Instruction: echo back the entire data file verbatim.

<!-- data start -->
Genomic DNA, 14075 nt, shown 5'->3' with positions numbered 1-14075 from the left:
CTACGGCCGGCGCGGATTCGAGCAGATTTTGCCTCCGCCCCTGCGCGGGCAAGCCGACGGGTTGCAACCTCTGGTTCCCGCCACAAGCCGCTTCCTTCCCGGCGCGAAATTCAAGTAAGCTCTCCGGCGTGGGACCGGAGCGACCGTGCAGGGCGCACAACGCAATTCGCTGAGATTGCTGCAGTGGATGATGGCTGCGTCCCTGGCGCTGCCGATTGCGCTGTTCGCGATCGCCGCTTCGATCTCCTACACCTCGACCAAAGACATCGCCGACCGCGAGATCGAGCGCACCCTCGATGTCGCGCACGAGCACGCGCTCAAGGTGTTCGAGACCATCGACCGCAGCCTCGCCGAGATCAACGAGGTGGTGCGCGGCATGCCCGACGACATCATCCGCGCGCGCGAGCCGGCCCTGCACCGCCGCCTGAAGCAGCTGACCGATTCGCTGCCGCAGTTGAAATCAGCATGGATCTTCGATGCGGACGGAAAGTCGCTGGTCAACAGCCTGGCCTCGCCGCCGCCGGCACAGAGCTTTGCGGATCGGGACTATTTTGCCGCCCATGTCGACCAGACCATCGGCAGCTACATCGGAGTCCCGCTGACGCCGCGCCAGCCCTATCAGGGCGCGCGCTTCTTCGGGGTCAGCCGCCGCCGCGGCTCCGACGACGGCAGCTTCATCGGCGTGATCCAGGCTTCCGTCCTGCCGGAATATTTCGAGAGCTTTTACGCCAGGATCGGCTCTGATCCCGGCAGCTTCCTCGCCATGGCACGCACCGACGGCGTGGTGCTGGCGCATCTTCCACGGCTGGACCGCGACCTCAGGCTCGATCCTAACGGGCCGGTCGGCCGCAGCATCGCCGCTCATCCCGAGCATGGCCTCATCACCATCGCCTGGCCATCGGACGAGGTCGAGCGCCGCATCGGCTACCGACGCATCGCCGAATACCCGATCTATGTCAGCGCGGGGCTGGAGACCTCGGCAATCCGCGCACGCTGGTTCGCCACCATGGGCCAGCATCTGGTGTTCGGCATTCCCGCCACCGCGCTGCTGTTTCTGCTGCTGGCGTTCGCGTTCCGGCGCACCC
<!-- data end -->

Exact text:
Genomic DNA, 14075 nt, shown 5'->3' with positions numbered 1-14075 from the left:
CTACGGCCGGCGCGGATTCGAGCAGATTTTGCCTCCGCCCCTGCGCGGGCAAGCCGACGGGTTGCAACCTCTGGTTCCCGCCACAAGCCGCTTCCTTCCCGGCGCGAAATTCAAGTAAGCTCTCCGGCGTGGGACCGGAGCGACCGTGCAGGGCGCACAACGCAATTCGCTGAGATTGCTGCAGTGGATGATGGCTGCGTCCCTGGCGCTGCCGATTGCGCTGTTCGCGATCGCCGCTTCGATCTCCTACACCTCGACCAAAGACATCGCCGACCGCGAGATCGAGCGCACCCTCGATGTCGCGCACGAGCACGCGCTCAAGGTGTTCGAGACCATCGACCGCAGCCTCGCCGAGATCAACGAGGTGGTGCGCGGCATGCCCGACGACATCATCCGCGCGCGCGAGCCGGCCCTGCACCGCCGCCTGAAGCAGCTGACCGATTCGCTGCCGCAGTTGAAATCAGCATGGATCTTCGATGCGGACGGAAAGTCGCTGGTCAACAGCCTGGCCTCGCCGCCGCCGGCACAGAGCTTTGCGGATCGGGACTATTTTGCCGCCCATGTCGACCAGACCATCGGCAGCTACATCGGAGTCCCGCTGACGCCGCGCCAGCCCTATCAGGGCGCGCGCTTCTTCGGGGTCAGCCGCCGCCGCGGCTCCGACGACGGCAGCTTCATCGGCGTGATCCAGGCTTCCGTCCTGCCGGAATATTTCGAGAGCTTTTACGCCAGGATCGGCTCTGATCCCGGCAGCTTCCTCGCCATGGCACGCACCGACGGCGTGGTGCTGGCGCATCTTCCACGGCTGGACCGCGACCTCAGGCTCGATCCTAACGGGCCGGTCGGCCGCAGCATCGCCGCTCATCCCGAGCATGGCCTCATCACCATCGCCTGGCCATCGGACGAGGTCGAGCGCCGCATCGGCTACCGACGCATCGCCGAATACCCGATCTATGTCAGCGCGGGGCTGGAGACCTCGGCAATCCGCGCACGCTGGTTCGCCACCATGGGCCAGCATCTGGTGTTCGGCATTCCCGCCACCGCGCTGCTGTTTCTGCTGCTGGCGTTCGCGTTCCGGCGCACCC